Exterior of Flux Factory, Long Island City, Queens, New York City, March 25, 2016. Photo Credit: Lena Hawkins.

Exterior of Flux Factory, Long Island City, Queens, New York City, March 25, 2016. Photo Credit: Lena Hawkins.

Just a few days prior to the bus’s departure, Planners Network convened a forum in Brooklyn to discuss the cost of rampant speculation in the city’s commercial property market and strategies for preserving small businesses, manufacturing, and artist spaces. As rents continue to rapidly increase, the rate of commercial evictions rise, and vacancies linger, activist groups like TakeBackNYC and the Artist Studio Affordability Project are asking officials to acknowledge the crisis and pass new regulations. Many at the forum were hopeful that commercial rent control might become politically feasible. There is already a longstanding piece of proposed city legislation—The Small Business Jobs Survival Act—which would introduce rules to give more rights to commercial tenants. Other Groups are trying to find alternative models. For instance, the new group NYC Real Estate Investment Cooperative seeks to leverage political power and create a mechanism for New Yorkers to invest money in securing permanently affordable space for civic, cultural, and cooperative use in the city.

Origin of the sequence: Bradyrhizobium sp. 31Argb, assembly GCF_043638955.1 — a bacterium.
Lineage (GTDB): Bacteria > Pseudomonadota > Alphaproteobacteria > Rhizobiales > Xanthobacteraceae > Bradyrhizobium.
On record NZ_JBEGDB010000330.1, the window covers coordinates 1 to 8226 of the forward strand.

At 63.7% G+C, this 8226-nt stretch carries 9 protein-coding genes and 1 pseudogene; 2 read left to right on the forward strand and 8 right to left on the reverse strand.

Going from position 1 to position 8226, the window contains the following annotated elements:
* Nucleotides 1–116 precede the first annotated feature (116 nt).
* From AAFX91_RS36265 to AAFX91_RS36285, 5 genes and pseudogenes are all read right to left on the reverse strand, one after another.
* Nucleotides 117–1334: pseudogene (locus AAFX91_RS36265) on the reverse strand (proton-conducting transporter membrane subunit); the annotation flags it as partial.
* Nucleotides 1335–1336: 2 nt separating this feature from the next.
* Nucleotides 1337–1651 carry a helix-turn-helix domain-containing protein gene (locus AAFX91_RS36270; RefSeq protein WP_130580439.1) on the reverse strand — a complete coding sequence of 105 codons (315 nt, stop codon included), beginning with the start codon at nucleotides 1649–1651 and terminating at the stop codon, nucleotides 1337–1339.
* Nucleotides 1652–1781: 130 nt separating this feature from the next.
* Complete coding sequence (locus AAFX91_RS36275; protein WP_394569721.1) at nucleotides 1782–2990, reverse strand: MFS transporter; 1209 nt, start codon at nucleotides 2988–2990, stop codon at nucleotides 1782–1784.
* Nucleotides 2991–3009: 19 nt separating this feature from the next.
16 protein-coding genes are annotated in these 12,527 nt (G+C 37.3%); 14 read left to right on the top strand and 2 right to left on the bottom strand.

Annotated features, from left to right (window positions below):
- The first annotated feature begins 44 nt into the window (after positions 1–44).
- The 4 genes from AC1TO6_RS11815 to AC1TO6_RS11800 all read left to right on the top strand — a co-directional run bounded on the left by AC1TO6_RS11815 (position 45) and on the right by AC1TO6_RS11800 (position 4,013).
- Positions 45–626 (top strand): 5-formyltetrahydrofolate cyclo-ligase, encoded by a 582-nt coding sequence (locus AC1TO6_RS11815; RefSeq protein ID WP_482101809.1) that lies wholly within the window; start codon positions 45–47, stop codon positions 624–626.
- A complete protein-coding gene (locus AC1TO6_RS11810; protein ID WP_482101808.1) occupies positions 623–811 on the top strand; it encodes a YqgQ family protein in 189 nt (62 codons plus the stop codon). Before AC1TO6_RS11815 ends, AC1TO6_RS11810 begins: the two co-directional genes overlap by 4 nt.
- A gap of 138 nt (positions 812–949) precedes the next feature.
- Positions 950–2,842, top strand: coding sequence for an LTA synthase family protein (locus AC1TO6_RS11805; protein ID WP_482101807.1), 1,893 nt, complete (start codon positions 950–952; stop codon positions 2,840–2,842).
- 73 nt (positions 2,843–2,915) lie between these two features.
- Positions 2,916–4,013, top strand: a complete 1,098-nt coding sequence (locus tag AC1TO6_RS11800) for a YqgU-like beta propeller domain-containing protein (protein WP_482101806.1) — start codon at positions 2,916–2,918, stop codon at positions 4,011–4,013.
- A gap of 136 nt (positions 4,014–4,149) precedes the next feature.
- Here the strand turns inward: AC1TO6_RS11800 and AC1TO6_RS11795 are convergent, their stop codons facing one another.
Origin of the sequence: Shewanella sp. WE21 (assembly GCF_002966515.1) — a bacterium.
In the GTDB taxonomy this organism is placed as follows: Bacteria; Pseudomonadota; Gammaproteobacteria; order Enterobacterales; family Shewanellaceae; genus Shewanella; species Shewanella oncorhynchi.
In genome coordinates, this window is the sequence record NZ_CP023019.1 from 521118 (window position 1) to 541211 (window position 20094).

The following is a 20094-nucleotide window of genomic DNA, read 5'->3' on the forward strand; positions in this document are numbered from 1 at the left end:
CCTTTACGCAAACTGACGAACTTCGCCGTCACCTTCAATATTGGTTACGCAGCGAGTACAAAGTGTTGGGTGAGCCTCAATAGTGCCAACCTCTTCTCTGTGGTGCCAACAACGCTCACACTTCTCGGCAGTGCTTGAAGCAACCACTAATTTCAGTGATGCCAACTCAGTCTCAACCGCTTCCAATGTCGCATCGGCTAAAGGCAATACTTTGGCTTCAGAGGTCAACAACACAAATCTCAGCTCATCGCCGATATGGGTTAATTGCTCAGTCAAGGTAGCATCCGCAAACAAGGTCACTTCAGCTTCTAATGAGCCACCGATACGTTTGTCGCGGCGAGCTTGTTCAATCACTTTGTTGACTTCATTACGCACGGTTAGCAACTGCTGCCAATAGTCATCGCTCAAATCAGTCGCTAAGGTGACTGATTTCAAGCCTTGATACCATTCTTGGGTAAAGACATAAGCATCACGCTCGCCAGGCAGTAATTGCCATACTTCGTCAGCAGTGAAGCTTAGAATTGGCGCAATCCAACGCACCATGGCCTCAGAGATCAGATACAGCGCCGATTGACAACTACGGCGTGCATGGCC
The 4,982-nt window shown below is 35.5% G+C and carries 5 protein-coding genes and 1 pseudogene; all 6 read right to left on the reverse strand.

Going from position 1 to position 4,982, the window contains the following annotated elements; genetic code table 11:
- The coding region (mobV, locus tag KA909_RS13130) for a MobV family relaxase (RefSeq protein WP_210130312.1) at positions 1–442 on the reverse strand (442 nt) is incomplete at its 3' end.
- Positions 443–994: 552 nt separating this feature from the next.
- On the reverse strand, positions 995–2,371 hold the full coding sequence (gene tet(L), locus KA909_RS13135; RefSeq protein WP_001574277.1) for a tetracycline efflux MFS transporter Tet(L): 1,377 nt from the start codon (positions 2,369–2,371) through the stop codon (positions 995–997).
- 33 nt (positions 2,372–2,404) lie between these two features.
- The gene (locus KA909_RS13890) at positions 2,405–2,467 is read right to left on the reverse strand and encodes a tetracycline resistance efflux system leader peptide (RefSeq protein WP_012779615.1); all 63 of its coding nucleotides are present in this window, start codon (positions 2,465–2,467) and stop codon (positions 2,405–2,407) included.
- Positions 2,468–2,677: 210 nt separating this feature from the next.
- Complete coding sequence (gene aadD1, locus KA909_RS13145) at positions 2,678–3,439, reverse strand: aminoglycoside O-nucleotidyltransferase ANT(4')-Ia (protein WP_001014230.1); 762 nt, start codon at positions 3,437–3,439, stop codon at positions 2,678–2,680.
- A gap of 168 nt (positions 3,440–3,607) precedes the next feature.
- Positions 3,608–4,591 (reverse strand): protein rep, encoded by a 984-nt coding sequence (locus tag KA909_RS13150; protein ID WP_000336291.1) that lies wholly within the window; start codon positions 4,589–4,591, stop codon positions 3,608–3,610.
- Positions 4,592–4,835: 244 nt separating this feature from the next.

Despite the rise in commercial evictions, data about artist displacement is mainly anecdotal. The Planners Network panelists noted that some of the displaced set sights on Queens, while others move back to their hometowns in other states, or to smaller cities like Detroit, Boston or Philadelphia. In Boston, the bus paid a visit to Atlantic Works Gallery near Maverick Square. Could this place be a new home for artists fleeing the five boroughs? As it turns out, East Boston itself faces looming gentrification, and some locals at the gallery were concerned about encroaching real estate development.